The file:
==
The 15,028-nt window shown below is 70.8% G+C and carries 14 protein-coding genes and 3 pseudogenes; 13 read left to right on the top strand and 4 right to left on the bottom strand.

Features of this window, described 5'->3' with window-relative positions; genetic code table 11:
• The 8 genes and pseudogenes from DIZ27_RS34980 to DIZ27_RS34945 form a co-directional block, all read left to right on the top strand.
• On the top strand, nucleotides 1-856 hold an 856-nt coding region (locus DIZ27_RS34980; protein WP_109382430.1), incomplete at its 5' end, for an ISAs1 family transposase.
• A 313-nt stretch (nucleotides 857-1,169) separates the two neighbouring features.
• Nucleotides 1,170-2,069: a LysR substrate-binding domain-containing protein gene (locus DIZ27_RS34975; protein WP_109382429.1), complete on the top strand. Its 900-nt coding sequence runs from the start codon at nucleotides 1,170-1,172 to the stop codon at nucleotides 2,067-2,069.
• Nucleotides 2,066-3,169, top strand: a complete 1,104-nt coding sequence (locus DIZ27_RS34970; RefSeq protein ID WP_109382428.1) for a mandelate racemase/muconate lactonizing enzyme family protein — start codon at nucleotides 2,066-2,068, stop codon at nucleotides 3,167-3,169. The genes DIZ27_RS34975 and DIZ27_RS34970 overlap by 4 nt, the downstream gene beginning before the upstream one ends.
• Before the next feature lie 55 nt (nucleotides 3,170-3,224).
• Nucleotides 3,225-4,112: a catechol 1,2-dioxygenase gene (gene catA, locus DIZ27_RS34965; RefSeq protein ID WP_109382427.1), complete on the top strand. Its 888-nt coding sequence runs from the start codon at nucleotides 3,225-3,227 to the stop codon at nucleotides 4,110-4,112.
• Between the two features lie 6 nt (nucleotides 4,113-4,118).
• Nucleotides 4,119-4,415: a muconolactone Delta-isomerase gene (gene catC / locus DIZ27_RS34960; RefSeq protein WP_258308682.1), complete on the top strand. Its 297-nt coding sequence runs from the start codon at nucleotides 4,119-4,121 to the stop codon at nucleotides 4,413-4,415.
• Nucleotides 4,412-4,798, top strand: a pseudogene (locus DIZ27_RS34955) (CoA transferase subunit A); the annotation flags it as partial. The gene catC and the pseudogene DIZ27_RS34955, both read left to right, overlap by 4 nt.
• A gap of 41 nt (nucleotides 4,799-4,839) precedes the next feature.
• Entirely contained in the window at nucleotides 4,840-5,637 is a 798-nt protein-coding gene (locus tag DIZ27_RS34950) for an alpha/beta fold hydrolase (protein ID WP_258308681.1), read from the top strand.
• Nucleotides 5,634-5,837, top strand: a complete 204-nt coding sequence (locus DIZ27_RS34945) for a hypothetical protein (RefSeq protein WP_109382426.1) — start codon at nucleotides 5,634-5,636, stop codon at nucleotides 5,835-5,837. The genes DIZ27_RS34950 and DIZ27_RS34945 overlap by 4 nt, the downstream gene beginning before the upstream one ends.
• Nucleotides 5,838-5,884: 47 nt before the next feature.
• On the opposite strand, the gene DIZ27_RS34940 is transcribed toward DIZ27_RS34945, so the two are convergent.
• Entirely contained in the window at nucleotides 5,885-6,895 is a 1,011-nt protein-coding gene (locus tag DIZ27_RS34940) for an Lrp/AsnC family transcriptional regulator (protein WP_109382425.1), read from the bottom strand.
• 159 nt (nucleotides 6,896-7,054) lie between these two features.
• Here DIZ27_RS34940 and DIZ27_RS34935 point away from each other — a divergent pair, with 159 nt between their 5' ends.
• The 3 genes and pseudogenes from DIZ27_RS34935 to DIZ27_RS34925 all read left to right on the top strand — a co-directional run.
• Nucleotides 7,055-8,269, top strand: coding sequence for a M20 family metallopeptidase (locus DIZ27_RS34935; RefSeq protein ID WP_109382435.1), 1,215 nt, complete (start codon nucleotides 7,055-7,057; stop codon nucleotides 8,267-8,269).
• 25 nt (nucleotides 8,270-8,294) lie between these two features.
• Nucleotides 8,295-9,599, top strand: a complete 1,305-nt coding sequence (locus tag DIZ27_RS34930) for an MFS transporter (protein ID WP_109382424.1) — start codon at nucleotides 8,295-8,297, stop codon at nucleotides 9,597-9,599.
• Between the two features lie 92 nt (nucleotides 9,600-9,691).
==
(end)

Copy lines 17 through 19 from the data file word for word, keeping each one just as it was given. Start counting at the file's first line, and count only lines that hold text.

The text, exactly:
• On the opposite strand, the gene DIZ27_RS34940 is transcribed toward DIZ27_RS34945, so the two are convergent.
• Entirely contained in the window at nucleotides 5,885-6,895 is a 1,011-nt protein-coding gene (locus tag DIZ27_RS34940) for an Lrp/AsnC family transcriptional regulator (protein WP_109382425.1), read from the bottom strand.
• 159 nt (nucleotides 6,896-7,054) lie between these two features.